San José, Costa Rica, since 1956

As barrio changes, crime looms

From the print edition

On July 11, at 11 p.m. Sophia Granberg left the British pub Hoxton’s, in the San José neighborhood of Barrio Escalante, and started her walk home.

She lives only a few hundred meters from the area’s district of bars, restaurants and art galleries. A few blocks away, Barrio Escalante looks dim and deserted at night.

As Granberg walked, two skinny men in baggy clothes appeared in front of her. When she moved to the other side of the street, they followed her. The men, who appeared to be in their mid-20s, approached Granberg and asked if she had a lighter.

She told them no. Then, the one wearing a jacket pulled out a gun. 

Granberg ran. If they had asked for her purse, she would’ve given it to them, she said. But they didn’t. Granberg, a native of Sweden, feared they would kidnap her. The assailants gave chase, and Granberg heard two shots fired behind her. She’s not sure if the gunmen shot in the air or at her. 

Seconds later, she arrived unharmed at Keidas, a bar and lounge on the northern end of Barrio Escalante’s small but bustling main strip. Customers stood outside, wondering about the two loud bangs they had heard.

“I couldn’t speak for like five minutes,” Granberg, 26, said. “I was just breathing and crying.”

The police came, asked a few questions and left. They did not take Granberg’s contact information. 

Since then, at least three more attempted robberies have been reported in the same area. The incidents have occurred at various times of the day, including one on Monday at 5:30 a.m. and another at sunset. 

What makes the crimes frustrating for residents and business owners is that the suspects seem to be the same two people in each case. The assaults and lack of arrests, they say, call up a larger issue: Can this unique barrio survive its own grand ambitions?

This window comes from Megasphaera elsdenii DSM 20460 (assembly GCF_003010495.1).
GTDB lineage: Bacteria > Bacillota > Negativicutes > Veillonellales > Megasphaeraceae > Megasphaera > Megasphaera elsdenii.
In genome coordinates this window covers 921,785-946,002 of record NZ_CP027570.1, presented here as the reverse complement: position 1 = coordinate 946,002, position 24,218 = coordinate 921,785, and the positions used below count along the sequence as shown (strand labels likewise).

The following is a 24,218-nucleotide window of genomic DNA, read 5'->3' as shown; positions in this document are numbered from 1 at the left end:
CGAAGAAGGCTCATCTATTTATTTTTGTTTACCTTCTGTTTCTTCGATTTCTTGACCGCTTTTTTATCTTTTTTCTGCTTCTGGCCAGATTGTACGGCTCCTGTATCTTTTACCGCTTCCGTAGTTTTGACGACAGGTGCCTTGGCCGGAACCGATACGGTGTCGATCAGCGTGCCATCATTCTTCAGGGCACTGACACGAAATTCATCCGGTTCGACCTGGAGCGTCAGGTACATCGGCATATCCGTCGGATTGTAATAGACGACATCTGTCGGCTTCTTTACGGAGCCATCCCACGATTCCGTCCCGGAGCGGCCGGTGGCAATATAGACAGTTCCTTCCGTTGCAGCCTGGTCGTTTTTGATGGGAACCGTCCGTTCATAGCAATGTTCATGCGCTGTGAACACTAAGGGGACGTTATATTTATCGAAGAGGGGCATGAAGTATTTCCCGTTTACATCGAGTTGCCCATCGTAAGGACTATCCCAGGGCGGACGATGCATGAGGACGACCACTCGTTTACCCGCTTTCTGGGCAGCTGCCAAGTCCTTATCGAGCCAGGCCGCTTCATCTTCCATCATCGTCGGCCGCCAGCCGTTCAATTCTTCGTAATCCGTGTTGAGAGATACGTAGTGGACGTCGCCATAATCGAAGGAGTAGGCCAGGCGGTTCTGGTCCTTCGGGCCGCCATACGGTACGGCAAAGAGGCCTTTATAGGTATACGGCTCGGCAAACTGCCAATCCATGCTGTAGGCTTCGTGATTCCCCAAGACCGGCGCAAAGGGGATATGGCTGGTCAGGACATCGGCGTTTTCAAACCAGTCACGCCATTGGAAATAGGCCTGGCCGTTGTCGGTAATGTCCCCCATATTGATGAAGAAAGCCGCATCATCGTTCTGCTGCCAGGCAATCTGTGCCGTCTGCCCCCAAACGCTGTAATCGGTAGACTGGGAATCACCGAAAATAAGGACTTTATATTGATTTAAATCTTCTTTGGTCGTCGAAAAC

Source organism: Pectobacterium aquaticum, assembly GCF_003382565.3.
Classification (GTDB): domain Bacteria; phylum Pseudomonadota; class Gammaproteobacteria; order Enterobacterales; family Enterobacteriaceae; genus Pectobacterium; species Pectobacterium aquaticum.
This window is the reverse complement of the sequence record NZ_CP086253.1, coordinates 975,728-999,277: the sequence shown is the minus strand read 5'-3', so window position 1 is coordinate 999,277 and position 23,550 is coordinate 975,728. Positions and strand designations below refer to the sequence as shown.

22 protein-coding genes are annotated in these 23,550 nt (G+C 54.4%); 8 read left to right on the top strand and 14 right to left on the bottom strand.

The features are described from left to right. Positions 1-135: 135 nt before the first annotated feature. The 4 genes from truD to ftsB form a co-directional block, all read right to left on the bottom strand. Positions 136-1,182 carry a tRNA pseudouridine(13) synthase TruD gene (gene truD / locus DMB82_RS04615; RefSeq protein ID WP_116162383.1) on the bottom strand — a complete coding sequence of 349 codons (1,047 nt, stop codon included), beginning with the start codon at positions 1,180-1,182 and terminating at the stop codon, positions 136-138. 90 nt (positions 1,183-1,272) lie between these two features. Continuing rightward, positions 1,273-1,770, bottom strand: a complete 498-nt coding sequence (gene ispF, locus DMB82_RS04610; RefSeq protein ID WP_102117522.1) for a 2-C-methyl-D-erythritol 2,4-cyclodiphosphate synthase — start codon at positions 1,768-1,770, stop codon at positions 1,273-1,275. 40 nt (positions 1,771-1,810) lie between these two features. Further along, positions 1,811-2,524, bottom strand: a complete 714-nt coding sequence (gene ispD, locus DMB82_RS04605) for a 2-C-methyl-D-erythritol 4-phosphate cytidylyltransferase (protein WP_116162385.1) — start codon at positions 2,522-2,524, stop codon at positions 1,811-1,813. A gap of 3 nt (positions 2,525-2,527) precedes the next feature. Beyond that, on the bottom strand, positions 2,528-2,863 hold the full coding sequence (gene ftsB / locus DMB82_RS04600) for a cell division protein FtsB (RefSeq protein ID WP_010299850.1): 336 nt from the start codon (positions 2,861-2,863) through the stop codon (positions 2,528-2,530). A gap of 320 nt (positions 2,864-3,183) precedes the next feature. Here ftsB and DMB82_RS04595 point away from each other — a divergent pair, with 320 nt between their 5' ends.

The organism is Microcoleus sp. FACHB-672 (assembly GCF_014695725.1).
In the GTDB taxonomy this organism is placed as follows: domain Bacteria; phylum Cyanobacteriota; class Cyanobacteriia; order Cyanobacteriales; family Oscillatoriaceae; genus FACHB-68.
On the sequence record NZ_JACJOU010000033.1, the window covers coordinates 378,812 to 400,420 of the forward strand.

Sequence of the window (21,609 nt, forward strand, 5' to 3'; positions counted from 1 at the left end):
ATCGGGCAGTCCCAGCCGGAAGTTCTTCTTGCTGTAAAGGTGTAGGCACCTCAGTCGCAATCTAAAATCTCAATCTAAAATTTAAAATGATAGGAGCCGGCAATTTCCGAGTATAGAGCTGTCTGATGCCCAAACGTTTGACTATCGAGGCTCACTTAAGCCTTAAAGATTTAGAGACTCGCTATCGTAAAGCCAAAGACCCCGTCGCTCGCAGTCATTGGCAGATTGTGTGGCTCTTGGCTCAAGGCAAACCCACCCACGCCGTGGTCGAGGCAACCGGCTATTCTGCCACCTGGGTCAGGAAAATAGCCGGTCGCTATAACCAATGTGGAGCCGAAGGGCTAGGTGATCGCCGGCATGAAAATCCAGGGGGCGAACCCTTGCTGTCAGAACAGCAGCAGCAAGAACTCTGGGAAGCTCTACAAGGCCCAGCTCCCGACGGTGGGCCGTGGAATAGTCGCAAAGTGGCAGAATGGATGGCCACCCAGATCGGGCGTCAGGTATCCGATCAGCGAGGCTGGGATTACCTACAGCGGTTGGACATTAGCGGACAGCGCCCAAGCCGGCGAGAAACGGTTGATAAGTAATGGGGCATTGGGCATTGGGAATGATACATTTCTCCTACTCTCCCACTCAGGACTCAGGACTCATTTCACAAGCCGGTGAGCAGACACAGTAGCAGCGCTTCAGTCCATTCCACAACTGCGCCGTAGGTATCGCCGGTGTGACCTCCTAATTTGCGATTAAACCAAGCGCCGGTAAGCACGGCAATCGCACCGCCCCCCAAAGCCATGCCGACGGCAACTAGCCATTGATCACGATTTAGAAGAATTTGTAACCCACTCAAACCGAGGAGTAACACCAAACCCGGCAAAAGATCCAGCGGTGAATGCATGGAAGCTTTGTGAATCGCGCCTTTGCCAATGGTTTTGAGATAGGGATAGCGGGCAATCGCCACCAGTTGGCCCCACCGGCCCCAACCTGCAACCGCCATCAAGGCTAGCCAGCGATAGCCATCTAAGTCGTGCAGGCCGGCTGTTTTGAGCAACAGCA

In 2010, the Barrio Escalante Neighbors Association crafted a five-year renovation plan with a local firm, LDA Architecture. The design, reported to cost $800,000 with half of it paid by the San José Municipality, includes recycling and beautification plans, including a garden around railroad tracks cutting through the barrio, as well as commercial hubs and gastronomic corridors. 

Many of the homes in Barrio Escalante, located just east of downtown San José in a historic quarter, were built decades ago. The old Santa Teresita Church and the Antigua Aduana – the former customs building, a place that now houses expos and cultural events – define some of the landmarks in the region.   

Near the food and bar district, the biggest landmark used to be the Intensa Language School. The school is still there, but the neighborhood has transformed into a trendy commercial district that features a variety of establishments unique to the capital. A stroll around the area shows off popular ethnic restaurants, bars with local DJs and bands, and art galleries. The country’s oldest movie theater is a short distance away. 

As more people are drawn to neighborhood locales, business owners and community members are becoming increasingly at odds about how to keep residents and patrons safe. There is also division among some local business owners about the area’s highly popular bars. 

On Barrio Escalante’s Facebook page, managed by neighborhood association vice president Sabrina Vargas, posts on cooking classes and art exhibitions have been splintered by comments on the recent assaults. 

Tom Dalby, co-owner of Hoxton’s Pub, posts crime reports on the page. He wants to organize a meeting about security. But he said the neighborhood association seems to blame the bars for the recent assaults, an argument he said is unfair. The rivalry with the association, Dalby said, is distracting from the security issue.

Brightened by street lamps and guarded by “huachimanes” (parking guards), the heart of the dining district appears to be one of the safest places in Barrio Escalante at night. Hoxton’s hires its own security guard. Dalby said the problem is that Barrio Escalante lacks enough police presence, and the rest of the neighborhood is not well-lit. He added that bars can’t be to blame when crimes don’t just occur at night.